I studied liberal arts in college, and was never much of a student. I didn’t apply myself, and I wasn’t passionate about or interested in the things that I was learning (or not learning). I was filled with pent up ambition and nowhere to channel it, and found myself partying in a futile search for excitement and fulfillment.
As I neared graduation, I had increasing thoughts of becoming an entrepreneur. I had business ideas racing through my head and was constantly coming up with the next one. Yet a fundamental problem existed - I bounced from idea to idea and I never tried any of them.
Fast forward ten years, and all of my experience since college was working in small, fast growing VC-backed startups: first in recruiting, then in sales, then in business development, then as a headhunter, helping VCs hire CEOs to run their technology portfolio companies. It was all great experience, and I always viewed it as ‘practice before the big game.’ I ALWAYS planned on being an entrepreneur. But my ideas were never ‘good enough’ and I never though I ‘was ready’. As I liked to say at the time, I was a serial entrepreneur who was batting O for O, since I had yet to have a single at-bat.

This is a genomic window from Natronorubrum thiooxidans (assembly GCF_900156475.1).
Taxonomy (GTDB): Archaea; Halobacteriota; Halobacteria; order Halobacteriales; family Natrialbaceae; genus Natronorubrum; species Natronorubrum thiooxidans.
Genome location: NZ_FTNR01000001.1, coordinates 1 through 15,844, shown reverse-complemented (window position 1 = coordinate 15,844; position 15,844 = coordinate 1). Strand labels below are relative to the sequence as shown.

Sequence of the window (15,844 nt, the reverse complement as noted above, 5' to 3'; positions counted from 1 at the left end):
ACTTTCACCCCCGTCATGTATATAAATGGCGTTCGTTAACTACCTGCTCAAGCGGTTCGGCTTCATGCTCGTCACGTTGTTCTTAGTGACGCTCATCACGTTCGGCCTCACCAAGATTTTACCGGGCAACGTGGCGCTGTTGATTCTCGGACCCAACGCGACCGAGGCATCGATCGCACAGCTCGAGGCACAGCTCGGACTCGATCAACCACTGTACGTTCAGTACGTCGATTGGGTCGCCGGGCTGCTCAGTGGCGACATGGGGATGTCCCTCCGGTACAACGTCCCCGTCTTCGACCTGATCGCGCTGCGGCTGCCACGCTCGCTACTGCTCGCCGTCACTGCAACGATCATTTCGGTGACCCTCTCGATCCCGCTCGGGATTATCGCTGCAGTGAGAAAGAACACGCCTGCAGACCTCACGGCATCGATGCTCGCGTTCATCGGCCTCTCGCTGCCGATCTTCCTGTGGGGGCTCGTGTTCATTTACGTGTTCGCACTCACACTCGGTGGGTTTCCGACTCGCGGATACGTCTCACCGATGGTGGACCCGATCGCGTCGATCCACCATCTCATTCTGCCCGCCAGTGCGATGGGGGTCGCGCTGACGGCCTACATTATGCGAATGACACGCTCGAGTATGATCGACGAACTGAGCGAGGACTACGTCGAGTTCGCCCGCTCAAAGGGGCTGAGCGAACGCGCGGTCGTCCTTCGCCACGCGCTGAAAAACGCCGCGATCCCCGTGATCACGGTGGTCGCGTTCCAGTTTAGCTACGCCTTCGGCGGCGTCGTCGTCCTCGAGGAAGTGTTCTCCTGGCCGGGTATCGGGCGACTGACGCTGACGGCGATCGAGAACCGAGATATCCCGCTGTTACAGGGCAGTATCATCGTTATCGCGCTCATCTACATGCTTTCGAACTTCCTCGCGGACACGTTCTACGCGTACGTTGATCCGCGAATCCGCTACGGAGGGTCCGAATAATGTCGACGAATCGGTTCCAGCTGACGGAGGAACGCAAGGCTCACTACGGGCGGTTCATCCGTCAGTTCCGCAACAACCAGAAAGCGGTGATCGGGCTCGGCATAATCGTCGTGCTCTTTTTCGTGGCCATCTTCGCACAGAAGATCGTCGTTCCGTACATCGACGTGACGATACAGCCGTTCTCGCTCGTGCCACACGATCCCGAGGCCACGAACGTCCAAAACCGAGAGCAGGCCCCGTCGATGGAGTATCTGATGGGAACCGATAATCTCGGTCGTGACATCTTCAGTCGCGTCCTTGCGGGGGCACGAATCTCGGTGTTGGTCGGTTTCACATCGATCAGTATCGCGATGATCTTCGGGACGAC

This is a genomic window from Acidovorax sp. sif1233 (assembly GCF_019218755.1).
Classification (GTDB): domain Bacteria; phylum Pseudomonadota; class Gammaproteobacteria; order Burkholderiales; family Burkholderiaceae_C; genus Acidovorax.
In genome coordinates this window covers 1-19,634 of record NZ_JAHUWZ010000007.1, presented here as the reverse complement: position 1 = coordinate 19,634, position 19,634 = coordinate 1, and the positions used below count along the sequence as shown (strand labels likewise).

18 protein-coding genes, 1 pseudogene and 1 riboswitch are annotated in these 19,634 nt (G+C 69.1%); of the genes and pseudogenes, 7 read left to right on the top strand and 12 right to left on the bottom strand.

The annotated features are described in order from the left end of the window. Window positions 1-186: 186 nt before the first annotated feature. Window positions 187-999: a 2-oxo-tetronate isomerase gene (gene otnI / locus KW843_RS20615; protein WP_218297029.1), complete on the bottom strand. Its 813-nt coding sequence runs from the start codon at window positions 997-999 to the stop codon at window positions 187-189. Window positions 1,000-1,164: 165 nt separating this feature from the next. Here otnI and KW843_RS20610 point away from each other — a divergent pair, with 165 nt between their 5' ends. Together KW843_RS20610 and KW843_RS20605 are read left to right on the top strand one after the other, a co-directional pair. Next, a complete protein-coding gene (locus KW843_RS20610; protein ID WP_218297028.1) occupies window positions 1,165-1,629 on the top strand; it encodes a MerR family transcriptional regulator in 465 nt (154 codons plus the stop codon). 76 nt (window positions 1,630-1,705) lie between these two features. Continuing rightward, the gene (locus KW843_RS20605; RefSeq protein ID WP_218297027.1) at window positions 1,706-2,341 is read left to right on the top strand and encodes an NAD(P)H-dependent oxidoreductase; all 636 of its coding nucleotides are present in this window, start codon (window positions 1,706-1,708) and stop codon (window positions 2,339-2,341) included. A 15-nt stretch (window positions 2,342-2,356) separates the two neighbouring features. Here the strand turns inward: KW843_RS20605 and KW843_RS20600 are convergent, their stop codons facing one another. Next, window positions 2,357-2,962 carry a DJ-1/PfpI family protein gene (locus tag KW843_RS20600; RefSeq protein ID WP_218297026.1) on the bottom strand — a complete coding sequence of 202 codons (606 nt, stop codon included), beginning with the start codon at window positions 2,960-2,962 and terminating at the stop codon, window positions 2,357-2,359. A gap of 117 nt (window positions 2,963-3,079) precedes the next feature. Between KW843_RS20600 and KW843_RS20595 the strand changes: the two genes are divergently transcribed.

Finally, the stars aligned for me. I found an idea that I couldn’t stop thinking about, in an area that I was very passionate about and had a lot of experience (and frustration) with as a user. It was also a large market that I believed was ripe for innovation in the years to come. So I went for it 2.5 years ago and started my first company. It has been hands down the best professional decision I have ever made, and I’ve never looked back.
As I sat (on this 7 hour flight with no wi-fi) and reflected on the last 2.5 years (and the last 34 years), I found myself thinking about what advice I would give to a 21 year-old me if I could go back in time. Here is what I’ve come up with so far:
Do what you love
Life is too short to toil away doing things that you don’t love and aren’t passionate about. If you aren’t feeling it, stop trying to force yourself to fit into a mold that clearly doesn’t fit. Instead, focus on putting yourself in a situation where you can be more excited and fulfilled. What are you most passionate about? What aspects of your experience around that thing you are so passionate about are frustrating to you as a user, and how could your experience be improved? I spent a lot of time focused on market opportunities rather than passion. While market opportunities and timing are important, there is nothing more important than passion.
Once you have figured out what you are most passionate about, don’t wait, do something! I spent years bouncing through idea after idea, and operationalized none of them. In hindsight, the most important learning doesn’t come from waiting for the perfect idea, it comes from the entrepreneurial process of taking an idea and working towards making it a reality. And the only way it will ever become a reality is if you try! As Wayne Gretzky likes to say, you miss 100% of the shots that you don’t take. Plus, even if you fail, you will learn more from the process of trying than you ever would from a ‘job’.